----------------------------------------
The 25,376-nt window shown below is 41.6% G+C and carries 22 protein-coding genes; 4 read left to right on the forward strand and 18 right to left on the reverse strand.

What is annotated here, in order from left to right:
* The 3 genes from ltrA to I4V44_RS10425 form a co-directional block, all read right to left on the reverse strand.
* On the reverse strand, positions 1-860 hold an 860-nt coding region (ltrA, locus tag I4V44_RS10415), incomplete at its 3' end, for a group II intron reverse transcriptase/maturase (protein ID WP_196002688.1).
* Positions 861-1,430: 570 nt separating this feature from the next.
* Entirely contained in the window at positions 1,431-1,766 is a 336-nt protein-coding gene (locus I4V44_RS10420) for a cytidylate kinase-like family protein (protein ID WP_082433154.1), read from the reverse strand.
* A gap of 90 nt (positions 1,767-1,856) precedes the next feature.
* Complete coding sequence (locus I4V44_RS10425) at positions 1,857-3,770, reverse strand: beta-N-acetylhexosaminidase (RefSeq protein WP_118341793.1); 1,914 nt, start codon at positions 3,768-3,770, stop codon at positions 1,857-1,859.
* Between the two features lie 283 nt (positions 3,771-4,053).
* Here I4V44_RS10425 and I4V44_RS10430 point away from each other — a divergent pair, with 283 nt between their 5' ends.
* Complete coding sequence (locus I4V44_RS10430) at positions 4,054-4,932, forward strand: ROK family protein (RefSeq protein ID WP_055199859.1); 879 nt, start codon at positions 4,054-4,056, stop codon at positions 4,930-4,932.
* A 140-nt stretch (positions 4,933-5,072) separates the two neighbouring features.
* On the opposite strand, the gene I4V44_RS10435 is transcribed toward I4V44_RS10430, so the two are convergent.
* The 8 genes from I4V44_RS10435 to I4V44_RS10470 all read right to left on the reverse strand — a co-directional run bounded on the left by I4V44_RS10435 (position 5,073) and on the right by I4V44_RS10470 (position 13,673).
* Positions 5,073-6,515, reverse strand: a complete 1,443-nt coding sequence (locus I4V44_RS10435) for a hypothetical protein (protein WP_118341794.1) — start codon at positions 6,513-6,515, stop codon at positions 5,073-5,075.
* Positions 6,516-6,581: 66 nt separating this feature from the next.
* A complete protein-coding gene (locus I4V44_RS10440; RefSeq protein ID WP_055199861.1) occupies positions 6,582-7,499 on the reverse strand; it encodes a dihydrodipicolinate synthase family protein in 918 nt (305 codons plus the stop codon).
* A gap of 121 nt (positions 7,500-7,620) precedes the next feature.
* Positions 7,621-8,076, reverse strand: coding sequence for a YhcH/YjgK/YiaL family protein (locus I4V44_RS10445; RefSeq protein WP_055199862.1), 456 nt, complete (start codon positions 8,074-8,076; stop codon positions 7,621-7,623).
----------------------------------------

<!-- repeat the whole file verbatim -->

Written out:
The 25,376-nt window shown below is 41.6% G+C and carries 22 protein-coding genes; 4 read left to right on the forward strand and 18 right to left on the reverse strand.

What is annotated here, in order from left to right:
* The 3 genes from ltrA to I4V44_RS10425 form a co-directional block, all read right to left on the reverse strand.
* On the reverse strand, positions 1-860 hold an 860-nt coding region (ltrA, locus tag I4V44_RS10415), incomplete at its 3' end, for a group II intron reverse transcriptase/maturase (protein ID WP_196002688.1).
* Positions 861-1,430: 570 nt separating this feature from the next.
* Entirely contained in the window at positions 1,431-1,766 is a 336-nt protein-coding gene (locus I4V44_RS10420) for a cytidylate kinase-like family protein (protein ID WP_082433154.1), read from the reverse strand.
* A gap of 90 nt (positions 1,767-1,856) precedes the next feature.
* Complete coding sequence (locus I4V44_RS10425) at positions 1,857-3,770, reverse strand: beta-N-acetylhexosaminidase (RefSeq protein WP_118341793.1); 1,914 nt, start codon at positions 3,768-3,770, stop codon at positions 1,857-1,859.
* Between the two features lie 283 nt (positions 3,771-4,053).
* Here I4V44_RS10425 and I4V44_RS10430 point away from each other — a divergent pair, with 283 nt between their 5' ends.
* Complete coding sequence (locus I4V44_RS10430) at positions 4,054-4,932, forward strand: ROK family protein (RefSeq protein ID WP_055199859.1); 879 nt, start codon at positions 4,054-4,056, stop codon at positions 4,930-4,932.
* A 140-nt stretch (positions 4,933-5,072) separates the two neighbouring features.
* On the opposite strand, the gene I4V44_RS10435 is transcribed toward I4V44_RS10430, so the two are convergent.
* The 8 genes from I4V44_RS10435 to I4V44_RS10470 all read right to left on the reverse strand — a co-directional run bounded on the left by I4V44_RS10435 (position 5,073) and on the right by I4V44_RS10470 (position 13,673).
* Positions 5,073-6,515, reverse strand: a complete 1,443-nt coding sequence (locus I4V44_RS10435) for a hypothetical protein (protein WP_118341794.1) — start codon at positions 6,513-6,515, stop codon at positions 5,073-5,075.
* Positions 6,516-6,581: 66 nt separating this feature from the next.
* A complete protein-coding gene (locus I4V44_RS10440; RefSeq protein ID WP_055199861.1) occupies positions 6,582-7,499 on the reverse strand; it encodes a dihydrodipicolinate synthase family protein in 918 nt (305 codons plus the stop codon).
* A gap of 121 nt (positions 7,500-7,620) precedes the next feature.
* Positions 7,621-8,076, reverse strand: coding sequence for a YhcH/YjgK/YiaL family protein (locus I4V44_RS10445; RefSeq protein WP_055199862.1), 456 nt, complete (start codon positions 8,074-8,076; stop codon positions 7,621-7,623).